Horse nervous in stall - The Horse Forum
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post #1 of 8 Old 04-04-2013, 11:21 AM Thread Starter
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Horse nervous in stall

Imwasmwonderingmhow you would get your horse comfortable in his stall....I have a single stall where he can look out the door and the opposite side of the door....has plenty of room and places to look out...are most all horses a little nervous in a stall and that is just the way it is.....I paces a lot and I am thinking that is probably normal......just wondering...he has a big stall, very clean, lots of shavings, water, hay, salt block.....

I really want to be able to leave him up during the hottest part of the day in the summer under a fan and him to graze at night when grass is not so high in sugar.....or should I just leave him out all the time and not stall unless weather is really bad.....

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post #2 of 8 Old 04-04-2013, 11:36 AM
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If you can, night turnout would work. I have sparse to full pasture, depending on how much rain we get, and I have routinely given my horses as much turnout as possible. It helps them mentally to move around. Grass has it's highest sugar in the afternoon, lowest in the early morning.
Do you have access to a dry lot? THAT would be the best bc you could feed hay.

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post #3 of 8 Old 04-04-2013, 02:46 PM Thread Starter
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I do have a dry lot but donkies stay in it....I keep them in it at night...I might let them out in the day and my horse in the dry lot and visa versa at night....

They are minature donkeys.....
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post #4 of 8 Old 04-05-2013, 12:02 AM
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Both of my girls get nervous in a stall I've noticed if you put something in their to keep them occupied it helps like an Uncle Jimmy's Hanggin' Balls, or a Likit, a jolly ball things like that or if you could add a small run to the stall that might help also. Hope that helps.
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post #5 of 8 Old 04-05-2013, 12:15 AM
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It may be that he just needs time to get used to it. I think if your horse has shelter, he will be fine being turned out all the time. I really think you should let him get used to his stall, though.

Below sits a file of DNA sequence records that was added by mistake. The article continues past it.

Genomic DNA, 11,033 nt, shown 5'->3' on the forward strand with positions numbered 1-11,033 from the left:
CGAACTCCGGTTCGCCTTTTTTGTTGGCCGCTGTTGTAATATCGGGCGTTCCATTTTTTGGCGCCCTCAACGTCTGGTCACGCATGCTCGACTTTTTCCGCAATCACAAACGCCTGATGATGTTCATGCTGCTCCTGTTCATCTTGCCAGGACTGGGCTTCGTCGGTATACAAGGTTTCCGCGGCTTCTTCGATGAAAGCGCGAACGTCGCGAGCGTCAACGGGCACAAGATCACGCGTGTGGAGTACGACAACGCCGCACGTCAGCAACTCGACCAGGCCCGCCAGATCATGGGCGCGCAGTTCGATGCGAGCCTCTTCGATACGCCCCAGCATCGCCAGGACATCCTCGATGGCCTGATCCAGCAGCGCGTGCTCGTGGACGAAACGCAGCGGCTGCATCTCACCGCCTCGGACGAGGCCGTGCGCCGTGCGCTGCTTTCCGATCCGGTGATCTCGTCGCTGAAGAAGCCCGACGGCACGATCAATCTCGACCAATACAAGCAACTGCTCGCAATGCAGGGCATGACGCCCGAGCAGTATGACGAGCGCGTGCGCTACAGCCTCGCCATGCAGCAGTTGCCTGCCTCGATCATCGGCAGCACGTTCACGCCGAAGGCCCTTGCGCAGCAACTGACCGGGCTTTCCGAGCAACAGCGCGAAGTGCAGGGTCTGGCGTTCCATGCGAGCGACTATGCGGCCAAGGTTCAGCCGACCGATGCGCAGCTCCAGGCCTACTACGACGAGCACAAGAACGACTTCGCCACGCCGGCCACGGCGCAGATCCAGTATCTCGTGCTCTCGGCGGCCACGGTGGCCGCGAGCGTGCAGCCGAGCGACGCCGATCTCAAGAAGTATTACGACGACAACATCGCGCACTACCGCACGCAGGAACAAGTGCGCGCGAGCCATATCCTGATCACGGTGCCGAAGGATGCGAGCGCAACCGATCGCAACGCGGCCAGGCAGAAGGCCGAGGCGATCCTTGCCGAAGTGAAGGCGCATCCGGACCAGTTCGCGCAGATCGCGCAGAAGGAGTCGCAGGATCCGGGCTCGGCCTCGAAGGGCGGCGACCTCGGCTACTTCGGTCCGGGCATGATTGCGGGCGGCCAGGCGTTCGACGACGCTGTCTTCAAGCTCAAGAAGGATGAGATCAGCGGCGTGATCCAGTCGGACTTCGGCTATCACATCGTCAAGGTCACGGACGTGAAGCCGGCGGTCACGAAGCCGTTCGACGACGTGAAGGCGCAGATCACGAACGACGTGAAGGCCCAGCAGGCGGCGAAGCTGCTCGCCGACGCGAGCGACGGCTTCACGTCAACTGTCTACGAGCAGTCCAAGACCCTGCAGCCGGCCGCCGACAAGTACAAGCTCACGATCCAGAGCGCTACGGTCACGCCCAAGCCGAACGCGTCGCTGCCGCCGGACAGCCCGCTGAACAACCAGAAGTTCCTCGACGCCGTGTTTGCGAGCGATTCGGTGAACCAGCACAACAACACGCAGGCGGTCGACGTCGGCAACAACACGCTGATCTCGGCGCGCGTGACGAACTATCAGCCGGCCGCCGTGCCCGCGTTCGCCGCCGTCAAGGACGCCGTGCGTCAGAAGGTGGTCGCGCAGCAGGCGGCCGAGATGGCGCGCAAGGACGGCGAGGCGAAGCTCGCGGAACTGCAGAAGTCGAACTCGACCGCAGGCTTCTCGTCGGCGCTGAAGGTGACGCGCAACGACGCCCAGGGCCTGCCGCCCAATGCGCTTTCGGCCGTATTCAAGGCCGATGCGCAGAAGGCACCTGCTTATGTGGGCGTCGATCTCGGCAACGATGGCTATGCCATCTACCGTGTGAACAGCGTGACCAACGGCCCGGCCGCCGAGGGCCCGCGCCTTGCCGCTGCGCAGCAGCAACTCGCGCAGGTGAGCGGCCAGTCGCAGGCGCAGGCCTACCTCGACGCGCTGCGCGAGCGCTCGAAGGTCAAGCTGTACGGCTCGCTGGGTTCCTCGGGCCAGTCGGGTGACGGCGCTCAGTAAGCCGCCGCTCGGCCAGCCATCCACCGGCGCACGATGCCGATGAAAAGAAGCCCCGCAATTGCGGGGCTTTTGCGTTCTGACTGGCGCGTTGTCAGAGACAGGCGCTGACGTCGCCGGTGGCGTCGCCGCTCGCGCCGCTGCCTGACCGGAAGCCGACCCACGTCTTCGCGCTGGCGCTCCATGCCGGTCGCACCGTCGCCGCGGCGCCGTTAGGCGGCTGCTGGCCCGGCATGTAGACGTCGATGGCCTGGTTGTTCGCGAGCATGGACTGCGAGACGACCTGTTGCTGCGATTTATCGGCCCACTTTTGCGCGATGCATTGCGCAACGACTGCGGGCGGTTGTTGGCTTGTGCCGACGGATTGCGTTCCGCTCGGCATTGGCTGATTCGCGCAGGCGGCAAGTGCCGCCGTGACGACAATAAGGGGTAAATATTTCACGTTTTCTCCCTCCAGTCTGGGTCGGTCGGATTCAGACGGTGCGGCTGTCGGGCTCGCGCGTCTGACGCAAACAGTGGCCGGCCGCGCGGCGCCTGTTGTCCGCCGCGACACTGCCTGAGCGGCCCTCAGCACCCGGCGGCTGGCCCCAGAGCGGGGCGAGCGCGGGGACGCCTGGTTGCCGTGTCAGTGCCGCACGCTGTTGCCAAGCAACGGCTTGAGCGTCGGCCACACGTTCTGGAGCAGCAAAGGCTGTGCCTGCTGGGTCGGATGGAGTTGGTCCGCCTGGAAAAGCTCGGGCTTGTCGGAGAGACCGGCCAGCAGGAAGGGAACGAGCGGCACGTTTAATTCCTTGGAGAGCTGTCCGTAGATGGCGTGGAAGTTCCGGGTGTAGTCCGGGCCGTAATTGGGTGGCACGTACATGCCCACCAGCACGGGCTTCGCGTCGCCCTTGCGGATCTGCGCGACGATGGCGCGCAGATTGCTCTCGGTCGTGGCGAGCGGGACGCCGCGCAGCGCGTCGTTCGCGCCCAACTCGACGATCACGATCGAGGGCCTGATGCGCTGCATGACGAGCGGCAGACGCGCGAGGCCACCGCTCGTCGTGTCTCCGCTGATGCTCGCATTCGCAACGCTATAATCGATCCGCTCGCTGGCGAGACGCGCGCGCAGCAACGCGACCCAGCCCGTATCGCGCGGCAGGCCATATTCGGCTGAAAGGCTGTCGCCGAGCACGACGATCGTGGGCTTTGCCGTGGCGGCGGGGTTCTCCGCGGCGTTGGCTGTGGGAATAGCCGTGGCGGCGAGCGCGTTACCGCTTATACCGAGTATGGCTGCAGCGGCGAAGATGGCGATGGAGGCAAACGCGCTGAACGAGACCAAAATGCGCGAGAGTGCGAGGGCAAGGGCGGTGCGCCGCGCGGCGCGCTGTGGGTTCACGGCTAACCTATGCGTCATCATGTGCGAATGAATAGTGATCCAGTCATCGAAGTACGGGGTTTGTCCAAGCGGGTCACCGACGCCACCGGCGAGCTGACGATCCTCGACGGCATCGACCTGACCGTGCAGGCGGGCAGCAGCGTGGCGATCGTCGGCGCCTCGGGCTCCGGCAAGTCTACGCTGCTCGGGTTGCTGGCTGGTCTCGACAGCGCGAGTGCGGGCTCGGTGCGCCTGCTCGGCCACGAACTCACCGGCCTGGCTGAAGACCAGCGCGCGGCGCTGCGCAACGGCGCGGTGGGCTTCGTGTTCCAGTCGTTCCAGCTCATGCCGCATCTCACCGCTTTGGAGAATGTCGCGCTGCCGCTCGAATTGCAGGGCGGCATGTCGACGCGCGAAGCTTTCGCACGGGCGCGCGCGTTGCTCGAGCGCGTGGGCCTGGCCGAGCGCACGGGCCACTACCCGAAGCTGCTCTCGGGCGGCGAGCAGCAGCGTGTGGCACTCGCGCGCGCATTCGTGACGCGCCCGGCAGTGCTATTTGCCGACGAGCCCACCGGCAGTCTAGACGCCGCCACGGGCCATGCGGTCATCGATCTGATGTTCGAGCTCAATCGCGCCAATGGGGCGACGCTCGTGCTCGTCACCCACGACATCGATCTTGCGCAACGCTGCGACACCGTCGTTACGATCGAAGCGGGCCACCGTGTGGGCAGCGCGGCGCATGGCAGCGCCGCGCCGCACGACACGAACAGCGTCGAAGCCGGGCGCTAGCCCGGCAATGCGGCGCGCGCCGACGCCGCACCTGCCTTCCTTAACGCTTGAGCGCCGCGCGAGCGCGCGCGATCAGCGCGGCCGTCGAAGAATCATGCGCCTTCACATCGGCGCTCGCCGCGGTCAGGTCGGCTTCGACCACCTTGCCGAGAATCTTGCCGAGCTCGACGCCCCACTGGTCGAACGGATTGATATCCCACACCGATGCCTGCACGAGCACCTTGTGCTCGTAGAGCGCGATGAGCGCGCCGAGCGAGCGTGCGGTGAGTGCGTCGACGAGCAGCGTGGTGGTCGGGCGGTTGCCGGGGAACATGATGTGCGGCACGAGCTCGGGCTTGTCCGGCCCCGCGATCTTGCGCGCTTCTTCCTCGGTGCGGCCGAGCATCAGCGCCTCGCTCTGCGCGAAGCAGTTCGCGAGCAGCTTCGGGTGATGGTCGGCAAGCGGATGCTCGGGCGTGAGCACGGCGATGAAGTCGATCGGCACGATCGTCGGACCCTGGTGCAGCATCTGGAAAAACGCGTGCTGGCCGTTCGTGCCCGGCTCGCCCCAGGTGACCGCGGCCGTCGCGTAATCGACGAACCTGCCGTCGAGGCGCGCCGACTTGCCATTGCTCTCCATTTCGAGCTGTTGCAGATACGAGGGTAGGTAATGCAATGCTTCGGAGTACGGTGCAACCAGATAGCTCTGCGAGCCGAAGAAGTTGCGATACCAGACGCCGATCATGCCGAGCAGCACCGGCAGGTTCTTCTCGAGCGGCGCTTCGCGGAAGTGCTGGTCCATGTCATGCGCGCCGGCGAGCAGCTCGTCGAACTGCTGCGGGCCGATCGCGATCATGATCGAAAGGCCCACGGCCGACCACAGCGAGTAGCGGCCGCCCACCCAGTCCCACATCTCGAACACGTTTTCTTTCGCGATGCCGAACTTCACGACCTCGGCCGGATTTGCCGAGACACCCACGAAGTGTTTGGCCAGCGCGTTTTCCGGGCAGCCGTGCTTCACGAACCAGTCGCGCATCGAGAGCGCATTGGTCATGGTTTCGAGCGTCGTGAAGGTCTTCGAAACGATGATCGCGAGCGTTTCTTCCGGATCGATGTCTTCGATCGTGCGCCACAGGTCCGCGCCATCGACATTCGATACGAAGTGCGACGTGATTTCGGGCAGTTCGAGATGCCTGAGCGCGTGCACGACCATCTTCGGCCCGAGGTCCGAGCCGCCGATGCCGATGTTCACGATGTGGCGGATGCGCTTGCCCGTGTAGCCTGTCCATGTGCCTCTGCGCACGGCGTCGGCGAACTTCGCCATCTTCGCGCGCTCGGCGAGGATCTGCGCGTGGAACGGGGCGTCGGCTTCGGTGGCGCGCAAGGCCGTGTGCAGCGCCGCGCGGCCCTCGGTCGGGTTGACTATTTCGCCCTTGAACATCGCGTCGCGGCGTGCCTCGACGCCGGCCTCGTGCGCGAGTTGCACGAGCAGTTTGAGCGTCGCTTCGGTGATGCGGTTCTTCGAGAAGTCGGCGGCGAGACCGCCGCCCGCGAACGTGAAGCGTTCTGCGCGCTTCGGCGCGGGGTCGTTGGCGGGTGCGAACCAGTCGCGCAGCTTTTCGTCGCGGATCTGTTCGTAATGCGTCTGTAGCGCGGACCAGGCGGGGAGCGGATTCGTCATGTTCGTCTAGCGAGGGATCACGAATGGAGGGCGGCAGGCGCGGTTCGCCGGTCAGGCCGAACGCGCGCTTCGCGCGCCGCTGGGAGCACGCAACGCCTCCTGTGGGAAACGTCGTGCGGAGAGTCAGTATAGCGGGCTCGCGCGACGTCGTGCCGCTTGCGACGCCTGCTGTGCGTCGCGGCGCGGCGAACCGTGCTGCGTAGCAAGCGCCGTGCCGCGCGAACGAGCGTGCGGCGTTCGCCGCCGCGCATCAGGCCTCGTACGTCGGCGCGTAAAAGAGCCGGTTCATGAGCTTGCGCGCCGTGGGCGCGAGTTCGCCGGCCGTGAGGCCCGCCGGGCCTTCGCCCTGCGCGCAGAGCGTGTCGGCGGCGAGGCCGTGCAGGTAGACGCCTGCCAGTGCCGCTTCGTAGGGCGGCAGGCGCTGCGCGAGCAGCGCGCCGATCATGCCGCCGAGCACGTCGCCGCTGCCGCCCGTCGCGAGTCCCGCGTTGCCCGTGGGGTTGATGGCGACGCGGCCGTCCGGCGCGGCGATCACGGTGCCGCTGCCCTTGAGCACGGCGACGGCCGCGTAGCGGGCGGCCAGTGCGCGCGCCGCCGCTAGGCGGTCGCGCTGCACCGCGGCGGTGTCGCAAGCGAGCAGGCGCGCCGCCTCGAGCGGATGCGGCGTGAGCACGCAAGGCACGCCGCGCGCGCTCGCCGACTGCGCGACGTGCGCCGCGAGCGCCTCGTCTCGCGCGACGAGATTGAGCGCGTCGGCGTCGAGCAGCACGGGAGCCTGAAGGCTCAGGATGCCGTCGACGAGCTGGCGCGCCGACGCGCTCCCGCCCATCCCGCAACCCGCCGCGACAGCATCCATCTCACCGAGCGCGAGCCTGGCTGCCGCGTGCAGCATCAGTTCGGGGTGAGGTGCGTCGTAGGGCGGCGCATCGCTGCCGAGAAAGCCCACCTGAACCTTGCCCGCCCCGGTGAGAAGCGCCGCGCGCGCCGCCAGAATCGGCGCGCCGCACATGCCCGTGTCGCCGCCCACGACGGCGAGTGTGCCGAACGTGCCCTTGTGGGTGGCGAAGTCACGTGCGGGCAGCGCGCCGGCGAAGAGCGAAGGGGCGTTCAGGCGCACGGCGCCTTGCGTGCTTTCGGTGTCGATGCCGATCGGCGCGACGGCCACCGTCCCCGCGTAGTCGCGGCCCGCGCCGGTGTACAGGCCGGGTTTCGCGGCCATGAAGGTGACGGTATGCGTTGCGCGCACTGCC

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post #6 of 8 Old 04-05-2013, 12:38 AM
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I think it all goes back to their childhood. All of my horses, w the exception of my newest filly, were raised in the wide open. I had nice shelters built for my own peace of mind I suppose, b/c they nearly never went in them. On the rare occasion they were stalled, some of them were more than nervous. My newest filly, however, was stalled during her second year (before I got her) - and she happily goes in and stays in the available shelter on her own. I keep thinking she will grow out of it.

There is just as much horse sense as ever, but the horses have most of it.
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post #7 of 8 Old 04-05-2013, 12:50 AM
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The horse I ride doesn't like stalls either. Part of her problem is that she's a little herd bound, so she gets herself worked up, unless she's in the barn with a couple horses from her herd. She used to be quite bad, whinying and panicing and has jumped out before. What I did to help was put her in the stall, next to another quiet horse (but not one from her herd) for about half an hour at a time while I did other things around the barn (so I could keep an eye on her). To show her that this is an ok place, I made sure there was always hay and water in there, but also had grain in the feed bin, along with carrots and apple slices in the hay and in rubber feed tubs in the corners. This seemed to work pretty well. It kept her busy for about 20 minutes, and after that she would either start to look longingly out her stall, or munch on some of the hay. I did this everyday for a few weeks, until I could leave her in there by herself for a few hours. She still isn't crazy about the stall. And will occasionally whinny for her herd if she hears another horse whinny, or hears them running around. But she isn't restless like she was before.
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post #8 of 8 Old 04-05-2013, 01:22 AM
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I think some horses are just not used to being in a stall so they may tend to get "nervous" when placed in a stall, vs. a horse who is very used to being in one and not outside. Some horses pace in a stall not because they are nervous, but because they are bored/want out/need worked - which is how my mare is if she stays in for days at a time and isn't ridden or lunged in that time, which very rarely happens. She was raised outside and left in a field for a year before I bought her, so outside is where she does best. She is in her stall every night, though in summer she almost prefers her stall and will occasionally stay in during the day as well as night just because that's what she likes. My pony will pace if she is nervous OR wants out NOW (she will also do this outside). Generally though, my mares won't pace in their stalls, and I can't really think of anyone who has a horse who does without good reason.

If your horse truly is nervous, he likely just needs time to get used to the stall.
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